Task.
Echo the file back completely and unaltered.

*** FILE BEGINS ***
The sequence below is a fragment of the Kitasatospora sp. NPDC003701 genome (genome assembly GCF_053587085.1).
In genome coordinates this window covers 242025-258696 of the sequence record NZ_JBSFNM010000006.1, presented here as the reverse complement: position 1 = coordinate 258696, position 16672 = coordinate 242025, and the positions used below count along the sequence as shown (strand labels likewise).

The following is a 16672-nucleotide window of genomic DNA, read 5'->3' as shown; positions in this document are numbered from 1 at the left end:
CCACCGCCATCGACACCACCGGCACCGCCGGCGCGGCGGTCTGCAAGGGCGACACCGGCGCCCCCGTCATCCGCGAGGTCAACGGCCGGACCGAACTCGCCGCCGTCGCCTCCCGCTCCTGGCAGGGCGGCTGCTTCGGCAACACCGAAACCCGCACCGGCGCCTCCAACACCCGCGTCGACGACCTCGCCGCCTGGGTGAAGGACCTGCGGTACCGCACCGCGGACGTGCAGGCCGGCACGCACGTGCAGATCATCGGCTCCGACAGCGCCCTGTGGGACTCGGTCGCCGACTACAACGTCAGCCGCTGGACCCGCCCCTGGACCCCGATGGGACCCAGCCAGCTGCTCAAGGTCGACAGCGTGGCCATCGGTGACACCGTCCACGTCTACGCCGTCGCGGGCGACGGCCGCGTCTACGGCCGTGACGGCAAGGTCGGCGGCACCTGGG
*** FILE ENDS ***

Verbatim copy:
The sequence below is a fragment of the Kitasatospora sp. NPDC003701 genome (genome assembly GCF_053587085.1).
In genome coordinates this window covers 242025-258696 of the sequence record NZ_JBSFNM010000006.1, presented here as the reverse complement: position 1 = coordinate 258696, position 16672 = coordinate 242025, and the positions used below count along the sequence as shown (strand labels likewise).

The following is a 16672-nucleotide window of genomic DNA, read 5'->3' as shown; positions in this document are numbered from 1 at the left end:
CCACCGCCATCGACACCACCGGCACCGCCGGCGCGGCGGTCTGCAAGGGCGACACCGGCGCCCCCGTCATCCGCGAGGTCAACGGCCGGACCGAACTCGCCGCCGTCGCCTCCCGCTCCTGGCAGGGCGGCTGCTTCGGCAACACCGAAACCCGCACCGGCGCCTCCAACACCCGCGTCGACGACCTCGCCGCCTGGGTGAAGGACCTGCGGTACCGCACCGCGGACGTGCAGGCCGGCACGCACGTGCAGATCATCGGCTCCGACAGCGCCCTGTGGGACTCGGTCGCCGACTACAACGTCAGCCGCTGGACCCGCCCCTGGACCCCGATGGGACCCAGCCAGCTGCTCAAGGTCGACAGCGTGGCCATCGGTGACACCGTCCACGTCTACGCCGTCGCGGGCGACGGCCGCGTCTACGGCCGTGACGGCAAGGTCGGCGGCACCTGGG